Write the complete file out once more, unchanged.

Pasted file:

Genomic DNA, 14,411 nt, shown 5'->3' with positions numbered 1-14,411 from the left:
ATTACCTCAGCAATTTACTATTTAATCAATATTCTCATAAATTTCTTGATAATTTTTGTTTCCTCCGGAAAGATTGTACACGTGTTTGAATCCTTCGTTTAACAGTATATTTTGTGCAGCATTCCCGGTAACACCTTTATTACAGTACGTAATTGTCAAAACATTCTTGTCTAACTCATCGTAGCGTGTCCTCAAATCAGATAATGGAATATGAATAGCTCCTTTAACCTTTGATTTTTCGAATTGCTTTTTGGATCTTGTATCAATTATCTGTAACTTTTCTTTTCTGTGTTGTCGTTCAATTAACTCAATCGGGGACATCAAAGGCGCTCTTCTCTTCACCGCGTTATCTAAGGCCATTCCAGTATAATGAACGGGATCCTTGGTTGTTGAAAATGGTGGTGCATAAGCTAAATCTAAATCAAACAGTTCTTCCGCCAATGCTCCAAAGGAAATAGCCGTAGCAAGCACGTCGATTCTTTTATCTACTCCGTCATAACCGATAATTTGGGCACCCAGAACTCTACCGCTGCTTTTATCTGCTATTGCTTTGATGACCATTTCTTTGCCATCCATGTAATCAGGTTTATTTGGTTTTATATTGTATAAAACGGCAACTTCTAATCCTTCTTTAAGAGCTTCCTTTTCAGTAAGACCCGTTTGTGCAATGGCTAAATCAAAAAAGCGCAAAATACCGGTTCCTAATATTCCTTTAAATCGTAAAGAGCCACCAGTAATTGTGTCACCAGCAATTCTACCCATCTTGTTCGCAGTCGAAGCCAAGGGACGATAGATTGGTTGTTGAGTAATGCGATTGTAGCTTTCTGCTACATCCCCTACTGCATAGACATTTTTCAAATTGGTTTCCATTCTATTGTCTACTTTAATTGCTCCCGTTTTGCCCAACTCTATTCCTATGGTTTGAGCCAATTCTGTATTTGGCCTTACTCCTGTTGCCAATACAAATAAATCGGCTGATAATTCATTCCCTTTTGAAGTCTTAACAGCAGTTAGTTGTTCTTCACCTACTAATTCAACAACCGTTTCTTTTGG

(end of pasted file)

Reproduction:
Genomic DNA, 14,411 nt, shown 5'->3' with positions numbered 1-14,411 from the left:
ATTACCTCAGCAATTTACTATTTAATCAATATTCTCATAAATTTCTTGATAATTTTTGTTTCCTCCGGAAAGATTGTACACGTGTTTGAATCCTTCGTTTAACAGTATATTTTGTGCAGCATTCCCGGTAACACCTTTATTACAGTACGTAATTGTCAAAACATTCTTGTCTAACTCATCGTAGCGTGTCCTCAAATCAGATAATGGAATATGAATAGCTCCTTTAACCTTTGATTTTTCGAATTGCTTTTTGGATCTTGTATCAATTATCTGTAACTTTTCTTTTCTGTGTTGTCGTTCAATTAACTCAATCGGGGACATCAAAGGCGCTCTTCTCTTCACCGCGTTATCTAAGGCCATTCCAGTATAATGAACGGGATCCTTGGTTGTTGAAAATGGTGGTGCATAAGCTAAATCTAAATCAAACAGTTCTTCCGCCAATGCTCCAAAGGAAATAGCCGTAGCAAGCACGTCGATTCTTTTATCTACTCCGTCATAACCGATAATTTGGGCACCCAGAACTCTACCGCTGCTTTTATCTGCTATTGCTTTGATGACCATTTCTTTGCCATCCATGTAATCAGGTTTATTTGGTTTTATATTGTATAAAACGGCAACTTCTAATCCTTCTTTAAGAGCTTCCTTTTCAGTAAGACCCGTTTGTGCAATGGCTAAATCAAAAAAGCGCAAAATACCGGTTCCTAATATTCCTTTAAATCGTAAAGAGCCACCAGTAATTGTGTCACCAGCAATTCTACCCATCTTGTTCGCAGTCGAAGCCAAGGGACGATAGATTGGTTGTTGAGTAATGCGATTGTAGCTTTCTGCTACATCCCCTACTGCATAGACATTTTTCAAATTGGTTTCCATTCTATTGTCTACTTTAATTGCTCCCGTTTTGCCCAACTCTATTCCTATGGTTTGAGCCAATTCTGTATTTGGCCTTACTCCTGTTGCCAATACAAATAAATCGGCTGATAATTCATTCCCTTTTGAAGTCTTAACAGCAGTTAGTTGTTCTTCACCTACTAATTCAACAACCGTTTCTTTTGG